The Way of Escape

Follow Me: Deliverance[1] follow

Observations as I follow God through the Chronological Bible

Exodus 12:1-28 [2]

God’s plan spans generations and his instructions are usually detailed and specific. The lessons taught in each generation are building an image of God that becomes clearer as knowledge about God is added to the knowledge of past generations. The harsh lessons of the Old Testament will be softened by God’s sacrifice in the New Testament. The deliverance of the Hebrews in the final plague foreshadows future events that make a way of escape for everyone.

Before the final plague that would release the Hebrews from Pharaoh’s control into God’s control, God had a lot to say. He made the month they departed Egypt the first month of their year. The Roman calendar used today calls the month April. The Canaanite called it Abib. Later the Babylonian name Nisan was adopted during the Hebrews captivity.

Abib means “young head of grain.” Throughout the Bible nations are compared to trees. The seed of a nation God planted in Abraham has finally sprouted. God was not reacting to circumstance. The things that took place under the ministry of Moses had been on God’s mind from the time, probably long before, God brought Abraham outside to look at stars and affirm his promise.[3]

On the 10th of Abib each family would choose a lamb based on their need. Small families who could not consume an entire lamb were expected to join with larger families, so there would be no waste. The lamb or goat must be less than a year old and without blemish.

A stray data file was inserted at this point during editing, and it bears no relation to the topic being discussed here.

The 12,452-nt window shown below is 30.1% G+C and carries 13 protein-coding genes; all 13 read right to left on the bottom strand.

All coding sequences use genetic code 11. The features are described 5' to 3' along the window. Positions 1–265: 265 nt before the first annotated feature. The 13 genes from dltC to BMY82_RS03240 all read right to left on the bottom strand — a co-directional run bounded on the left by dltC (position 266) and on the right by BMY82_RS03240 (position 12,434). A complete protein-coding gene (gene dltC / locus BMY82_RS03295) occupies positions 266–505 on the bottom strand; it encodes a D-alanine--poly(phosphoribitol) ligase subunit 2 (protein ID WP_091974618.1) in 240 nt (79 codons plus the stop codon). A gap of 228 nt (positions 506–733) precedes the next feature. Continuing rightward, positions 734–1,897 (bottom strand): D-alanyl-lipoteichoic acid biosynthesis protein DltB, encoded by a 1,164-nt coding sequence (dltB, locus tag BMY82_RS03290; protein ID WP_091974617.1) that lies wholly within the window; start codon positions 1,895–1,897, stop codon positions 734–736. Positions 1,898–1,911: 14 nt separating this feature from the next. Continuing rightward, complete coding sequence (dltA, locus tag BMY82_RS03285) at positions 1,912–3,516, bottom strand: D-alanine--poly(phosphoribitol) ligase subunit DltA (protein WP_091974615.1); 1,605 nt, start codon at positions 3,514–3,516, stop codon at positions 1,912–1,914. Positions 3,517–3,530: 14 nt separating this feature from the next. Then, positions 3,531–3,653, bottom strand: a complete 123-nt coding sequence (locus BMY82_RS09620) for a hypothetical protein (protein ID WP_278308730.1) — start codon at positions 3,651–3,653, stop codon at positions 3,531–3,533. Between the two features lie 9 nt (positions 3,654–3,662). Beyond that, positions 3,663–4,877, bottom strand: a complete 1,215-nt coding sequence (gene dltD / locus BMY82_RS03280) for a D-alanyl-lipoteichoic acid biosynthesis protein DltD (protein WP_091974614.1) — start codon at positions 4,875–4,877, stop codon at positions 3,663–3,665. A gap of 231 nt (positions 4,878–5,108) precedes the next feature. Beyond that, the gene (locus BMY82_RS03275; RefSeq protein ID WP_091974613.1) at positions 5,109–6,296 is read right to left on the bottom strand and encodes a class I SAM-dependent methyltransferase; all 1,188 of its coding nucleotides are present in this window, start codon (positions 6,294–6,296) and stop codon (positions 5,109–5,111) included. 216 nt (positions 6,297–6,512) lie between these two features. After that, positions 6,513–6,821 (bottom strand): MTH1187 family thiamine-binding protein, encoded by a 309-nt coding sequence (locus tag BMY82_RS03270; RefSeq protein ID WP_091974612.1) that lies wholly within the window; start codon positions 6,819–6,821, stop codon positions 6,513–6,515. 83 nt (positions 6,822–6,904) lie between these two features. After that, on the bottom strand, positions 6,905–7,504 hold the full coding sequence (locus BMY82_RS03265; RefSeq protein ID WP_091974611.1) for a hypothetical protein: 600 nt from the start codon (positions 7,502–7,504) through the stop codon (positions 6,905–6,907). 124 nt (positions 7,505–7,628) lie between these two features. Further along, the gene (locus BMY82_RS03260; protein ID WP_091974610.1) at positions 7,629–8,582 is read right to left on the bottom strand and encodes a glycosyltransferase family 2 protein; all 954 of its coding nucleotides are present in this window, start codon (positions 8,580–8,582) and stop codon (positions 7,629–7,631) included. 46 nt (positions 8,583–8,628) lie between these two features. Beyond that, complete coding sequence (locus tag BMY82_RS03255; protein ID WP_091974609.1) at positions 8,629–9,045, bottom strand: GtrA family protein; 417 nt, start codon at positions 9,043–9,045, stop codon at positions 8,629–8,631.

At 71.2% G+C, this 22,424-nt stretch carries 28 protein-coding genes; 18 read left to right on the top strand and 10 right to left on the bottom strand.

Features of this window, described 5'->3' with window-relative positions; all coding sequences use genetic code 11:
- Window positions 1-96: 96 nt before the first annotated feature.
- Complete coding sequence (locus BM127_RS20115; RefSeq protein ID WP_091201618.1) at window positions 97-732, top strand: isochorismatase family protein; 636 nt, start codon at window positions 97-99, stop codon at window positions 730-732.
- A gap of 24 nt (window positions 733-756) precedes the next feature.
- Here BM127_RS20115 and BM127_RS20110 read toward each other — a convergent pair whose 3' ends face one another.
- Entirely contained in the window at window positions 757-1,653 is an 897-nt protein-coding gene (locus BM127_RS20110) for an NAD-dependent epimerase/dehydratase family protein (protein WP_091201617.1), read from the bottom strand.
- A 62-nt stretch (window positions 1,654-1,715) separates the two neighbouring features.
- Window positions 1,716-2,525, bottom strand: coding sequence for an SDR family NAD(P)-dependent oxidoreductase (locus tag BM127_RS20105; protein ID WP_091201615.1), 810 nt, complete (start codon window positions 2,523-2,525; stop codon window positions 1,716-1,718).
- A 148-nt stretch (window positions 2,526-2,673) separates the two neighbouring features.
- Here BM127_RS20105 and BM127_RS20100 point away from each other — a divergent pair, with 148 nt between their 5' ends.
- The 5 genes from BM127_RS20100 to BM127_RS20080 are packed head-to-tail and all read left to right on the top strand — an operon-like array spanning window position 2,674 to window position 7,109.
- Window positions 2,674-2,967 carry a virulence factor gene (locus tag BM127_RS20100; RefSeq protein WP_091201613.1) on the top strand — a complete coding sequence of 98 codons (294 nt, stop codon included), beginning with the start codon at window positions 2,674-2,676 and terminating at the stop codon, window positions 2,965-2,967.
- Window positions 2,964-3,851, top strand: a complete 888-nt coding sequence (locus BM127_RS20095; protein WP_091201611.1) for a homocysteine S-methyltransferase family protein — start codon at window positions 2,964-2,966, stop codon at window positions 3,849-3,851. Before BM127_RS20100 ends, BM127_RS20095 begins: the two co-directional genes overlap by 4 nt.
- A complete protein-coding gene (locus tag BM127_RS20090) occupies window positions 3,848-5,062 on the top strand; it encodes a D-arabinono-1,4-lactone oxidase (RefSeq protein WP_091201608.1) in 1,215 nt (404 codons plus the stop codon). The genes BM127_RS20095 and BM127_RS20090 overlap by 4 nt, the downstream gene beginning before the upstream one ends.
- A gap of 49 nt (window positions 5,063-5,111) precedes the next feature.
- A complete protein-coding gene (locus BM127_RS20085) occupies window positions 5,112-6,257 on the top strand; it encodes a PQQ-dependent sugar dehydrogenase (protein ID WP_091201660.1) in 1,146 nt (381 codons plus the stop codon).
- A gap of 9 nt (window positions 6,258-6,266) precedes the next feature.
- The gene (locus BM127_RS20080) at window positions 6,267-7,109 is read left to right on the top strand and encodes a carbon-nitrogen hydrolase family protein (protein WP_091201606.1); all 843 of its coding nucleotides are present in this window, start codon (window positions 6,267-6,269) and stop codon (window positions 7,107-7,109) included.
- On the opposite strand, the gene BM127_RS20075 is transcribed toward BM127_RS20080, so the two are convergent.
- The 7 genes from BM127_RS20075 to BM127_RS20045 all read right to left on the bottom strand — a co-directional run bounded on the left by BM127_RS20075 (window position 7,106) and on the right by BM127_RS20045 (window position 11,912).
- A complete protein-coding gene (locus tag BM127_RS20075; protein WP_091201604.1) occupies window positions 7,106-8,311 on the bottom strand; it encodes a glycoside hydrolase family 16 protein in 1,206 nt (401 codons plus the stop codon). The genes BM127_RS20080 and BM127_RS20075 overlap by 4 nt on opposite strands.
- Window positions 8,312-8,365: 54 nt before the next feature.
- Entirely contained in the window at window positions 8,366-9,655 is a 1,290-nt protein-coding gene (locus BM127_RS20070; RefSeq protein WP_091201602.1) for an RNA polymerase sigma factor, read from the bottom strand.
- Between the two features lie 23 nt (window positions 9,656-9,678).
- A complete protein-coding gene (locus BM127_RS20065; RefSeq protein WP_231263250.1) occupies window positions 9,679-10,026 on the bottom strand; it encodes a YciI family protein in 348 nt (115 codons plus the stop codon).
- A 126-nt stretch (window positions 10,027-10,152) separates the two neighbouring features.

On the 14th of Abib the lamb must be slaughtered at twilight. Some of the lamb’s blood must be put on the side posts and the upper door post of the house, and they must remain in their houses. This was the most important part of the ritual. The blood on the door is the only thing that saved the firstborn Hebrews.

An aspect of God grasped by few is the impartial nature of his judgments. God did not exempt the Hebrews from this plague as he did some of the other plagues, but he did tell them how to escape. Since the blood on the door spared those within the house, any firstborn Egyptian could have escaped death if he was willing to spend the night in the house of a Hebrew. The Egyptians’ religion doomed them to death. Their religion made them feel superior to others. They considered the Hebrew shepherds an abomination.[4] The only firstborn Egyptians saved when the death angel passed through the land were those who overcame the racism their leaders taught them.

[1] From the time God promised to change Jacob’s name to Israel, Jacob and his descendants were addressed as both Jacob and Israel, which can be confusing. In Follow Me: Deliverance, I will use “Hebrews” to identify the children of Jacob.

[2] All Scripture is from the NIV Bible unless otherwise noted.

[3] Exodus 15

[4] Genesis 46:34

About Teena Myers

Teena Myers is the Chairman of the Westbank Southern Christian Writers Guild, author of three books and a freelance writer.
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